Evil Dr. Smith : The very first Hardrock album (vinyl of course) I bought immediately after it was released was 'No Exit', Fate Warning's 4th full-length. I already had a pile of Maiden's Metallica's, Manowar's and so on to call my own of course, but they had been on the market for ages and well-established as well before I acquired them. Fates Warning was something special alright. 'No Exit', and the ultra-lengthy B-side( 'The Ivory Gates'), not to mention the superlatives used in the Aardschok, fascinated me to such a degree that I resorted to (for the first time ever) to flop a huge amount of money on the counter (at that time to me al least) for an LP I had seen nor heard before. And it turned out a good choice. In all honesty I would have to admit I was predominantly fascinated by the complex song-structure and the high pitched, somewhat nasal sound of debutante Ray Alder's voice, and not so much drawn in by the music. Maybe I was still a bit too young for that: my adolescent age of 15 craved for straightforward testosterone-metal all the time. But over the years I have picked up the 'No Exit'-LP (later CD) at irregular intervals and became more and more involved in the music. Fates Warning added that extra bit when later they surpassed themselves by releasing 'Perfect Symmetry'(1989) and 'Parallels'(1991). The following albums nside Out'(1994) and 'A Pleasant Shade Of Gray'(1997) - made after the Mike Oldfield-concept, so all music combined into 1 single enormously lengthy song - did not get enough of my attention to leave a lasting impression. The same goes for Fates Warning's latest CD 'Disconnected'(2000). Although I have been listening to it on a more regular basis lately, and was surprised by its dark, sinister, moody and sometimes even triphoppy atmosphere.
Jim Matheos composition-wise fathered Fates Warning and the bands tends to swerve away ever more from 'pure metal, therefore vocalist Ray Alder applied himself to a hobby-band to personally express his 'metal-aggression'. This band is called Enige and involves Alder's friends guitarist/co-composer Bernie Versailles (Agent Steel), producer/bass player Joey Vera (Armored Saint) and drummer Pete Parada (ex-Steel Prophet/Face To Face). The tough character of Enige's first release (3 years ago) surprised me, it was far more straight up and down metal than the complex Fates Warning music. And this new album is similar. Do not expect Machine Head or Pantera, though the odd nu-metal element comes sipping through in this spherical, but rough, slightly progressive metal (staccato riffs and Bernie's guitar-sound in 'Suffocated' and 'Mine', for example). Ray's vocals differ from his Fates Warning contributions also, they are lower in pitch and more aggressive. In opener 'Losing Ground' his voice is almost unrecognisable, but his voice's dramatic expression gives Engine (just like it did for Fates Warning) a certain melancholic edge ('Realize' and 'Save Me').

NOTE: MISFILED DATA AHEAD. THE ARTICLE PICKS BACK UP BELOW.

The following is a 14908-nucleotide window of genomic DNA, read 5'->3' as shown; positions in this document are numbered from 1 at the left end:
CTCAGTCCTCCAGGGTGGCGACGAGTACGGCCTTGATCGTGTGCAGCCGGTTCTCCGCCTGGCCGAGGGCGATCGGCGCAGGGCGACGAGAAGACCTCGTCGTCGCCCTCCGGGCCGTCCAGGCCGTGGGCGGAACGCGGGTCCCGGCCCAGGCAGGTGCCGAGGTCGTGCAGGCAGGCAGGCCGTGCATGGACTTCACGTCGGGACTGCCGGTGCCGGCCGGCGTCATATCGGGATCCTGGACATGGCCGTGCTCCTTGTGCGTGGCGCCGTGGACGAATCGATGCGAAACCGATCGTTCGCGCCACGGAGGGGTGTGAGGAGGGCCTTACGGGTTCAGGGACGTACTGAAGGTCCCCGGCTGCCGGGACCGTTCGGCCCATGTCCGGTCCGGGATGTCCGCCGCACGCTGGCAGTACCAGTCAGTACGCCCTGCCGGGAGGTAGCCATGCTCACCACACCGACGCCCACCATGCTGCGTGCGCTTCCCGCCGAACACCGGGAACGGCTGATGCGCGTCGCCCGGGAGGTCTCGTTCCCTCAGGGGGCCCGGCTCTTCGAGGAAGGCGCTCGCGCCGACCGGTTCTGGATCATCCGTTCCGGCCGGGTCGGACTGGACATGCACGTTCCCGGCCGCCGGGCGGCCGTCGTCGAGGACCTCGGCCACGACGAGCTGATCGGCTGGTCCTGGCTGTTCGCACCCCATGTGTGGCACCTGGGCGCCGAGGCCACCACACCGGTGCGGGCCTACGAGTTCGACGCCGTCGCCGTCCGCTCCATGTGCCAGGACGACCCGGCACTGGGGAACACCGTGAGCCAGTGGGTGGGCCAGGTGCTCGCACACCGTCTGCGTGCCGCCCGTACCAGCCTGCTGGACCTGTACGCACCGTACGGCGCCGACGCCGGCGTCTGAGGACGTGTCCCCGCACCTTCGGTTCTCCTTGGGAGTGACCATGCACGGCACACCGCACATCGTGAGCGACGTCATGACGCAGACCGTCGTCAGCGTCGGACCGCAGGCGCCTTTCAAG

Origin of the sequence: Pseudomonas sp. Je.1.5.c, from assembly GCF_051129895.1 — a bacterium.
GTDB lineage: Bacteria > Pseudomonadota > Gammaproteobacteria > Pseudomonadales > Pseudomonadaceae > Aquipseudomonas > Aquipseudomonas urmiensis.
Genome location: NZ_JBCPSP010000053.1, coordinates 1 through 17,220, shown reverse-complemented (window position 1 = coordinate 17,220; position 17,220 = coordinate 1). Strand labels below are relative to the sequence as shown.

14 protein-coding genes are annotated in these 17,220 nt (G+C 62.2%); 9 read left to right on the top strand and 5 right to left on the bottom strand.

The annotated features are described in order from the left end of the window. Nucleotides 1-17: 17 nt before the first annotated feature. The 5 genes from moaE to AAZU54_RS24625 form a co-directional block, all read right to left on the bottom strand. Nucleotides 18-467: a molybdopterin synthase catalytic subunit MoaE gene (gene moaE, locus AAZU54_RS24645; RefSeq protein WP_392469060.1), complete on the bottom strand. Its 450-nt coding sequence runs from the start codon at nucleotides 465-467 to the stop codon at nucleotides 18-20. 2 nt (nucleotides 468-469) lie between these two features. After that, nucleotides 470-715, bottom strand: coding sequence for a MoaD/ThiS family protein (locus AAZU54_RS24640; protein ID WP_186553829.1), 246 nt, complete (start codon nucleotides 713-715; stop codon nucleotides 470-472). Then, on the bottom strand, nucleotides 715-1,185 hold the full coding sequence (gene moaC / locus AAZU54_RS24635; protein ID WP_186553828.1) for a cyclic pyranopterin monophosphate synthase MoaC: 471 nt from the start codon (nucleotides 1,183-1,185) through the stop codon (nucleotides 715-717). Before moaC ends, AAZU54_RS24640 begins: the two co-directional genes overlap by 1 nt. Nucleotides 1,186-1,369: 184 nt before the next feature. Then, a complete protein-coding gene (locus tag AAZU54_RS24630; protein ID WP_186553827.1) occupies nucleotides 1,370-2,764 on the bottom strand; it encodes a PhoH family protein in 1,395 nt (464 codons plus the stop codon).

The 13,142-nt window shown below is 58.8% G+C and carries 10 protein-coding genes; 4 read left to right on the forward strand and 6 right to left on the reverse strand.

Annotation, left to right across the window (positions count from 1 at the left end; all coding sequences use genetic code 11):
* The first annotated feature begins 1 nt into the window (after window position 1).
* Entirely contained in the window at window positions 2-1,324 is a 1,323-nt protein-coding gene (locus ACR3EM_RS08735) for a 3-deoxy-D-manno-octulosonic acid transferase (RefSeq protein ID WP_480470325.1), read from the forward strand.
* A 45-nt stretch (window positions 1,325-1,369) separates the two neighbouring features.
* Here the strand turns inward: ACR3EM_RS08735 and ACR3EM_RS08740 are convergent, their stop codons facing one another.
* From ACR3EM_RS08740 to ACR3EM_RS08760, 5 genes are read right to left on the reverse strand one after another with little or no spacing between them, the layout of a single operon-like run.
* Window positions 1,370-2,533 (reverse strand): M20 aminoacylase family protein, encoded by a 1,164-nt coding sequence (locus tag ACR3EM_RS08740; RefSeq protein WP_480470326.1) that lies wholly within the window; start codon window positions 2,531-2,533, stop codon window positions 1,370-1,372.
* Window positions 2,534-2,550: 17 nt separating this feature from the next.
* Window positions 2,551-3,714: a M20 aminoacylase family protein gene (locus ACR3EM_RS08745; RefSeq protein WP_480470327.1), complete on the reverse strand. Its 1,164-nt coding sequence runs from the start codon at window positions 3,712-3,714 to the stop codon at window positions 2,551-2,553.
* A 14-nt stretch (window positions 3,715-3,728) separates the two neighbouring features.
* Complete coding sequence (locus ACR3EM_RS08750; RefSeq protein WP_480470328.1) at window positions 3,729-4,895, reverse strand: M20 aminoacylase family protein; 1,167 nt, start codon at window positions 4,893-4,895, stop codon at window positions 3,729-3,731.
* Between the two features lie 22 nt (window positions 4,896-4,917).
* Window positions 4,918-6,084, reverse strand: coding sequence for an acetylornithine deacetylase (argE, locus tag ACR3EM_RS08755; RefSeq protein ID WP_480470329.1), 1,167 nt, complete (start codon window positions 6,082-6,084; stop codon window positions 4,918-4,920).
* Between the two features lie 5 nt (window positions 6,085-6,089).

Surprisingly, the album also holds an unexpected cover-song. Ray (with either Engine or Fates Warning) only rarely goes for a cover, but The Cure's 'Fascination Street' left me inclined to maybe go for a re-evaluation of that band. Engine's cover version made me check out the original The Cure song ('disintegration'1989). I always thought that awful whining git Robert Smith had not managed to come up with any good song after 'A Forest'. Engine's metal-version is good, but the original is even better! Anyway, I am rambling again.
Engine's second CD comes across just a tat stronger than their debut did; producer Joey Vera gave the whole thing a warmer and also darker (i.e more atmospheric) sound and the songs show just that extra inch of excitement. But in the end its six of the one or half a dozen of the other, because the albums are not THAT different. And there is no problem in that as the debut was good already. Ray may call Engine a hobby-band or side-project, but this is too good to be downplayed like that! Read more in the interview with Ray Alder about his efforts with Engine (the odd reference to Fates Warning creeps up as well, of course)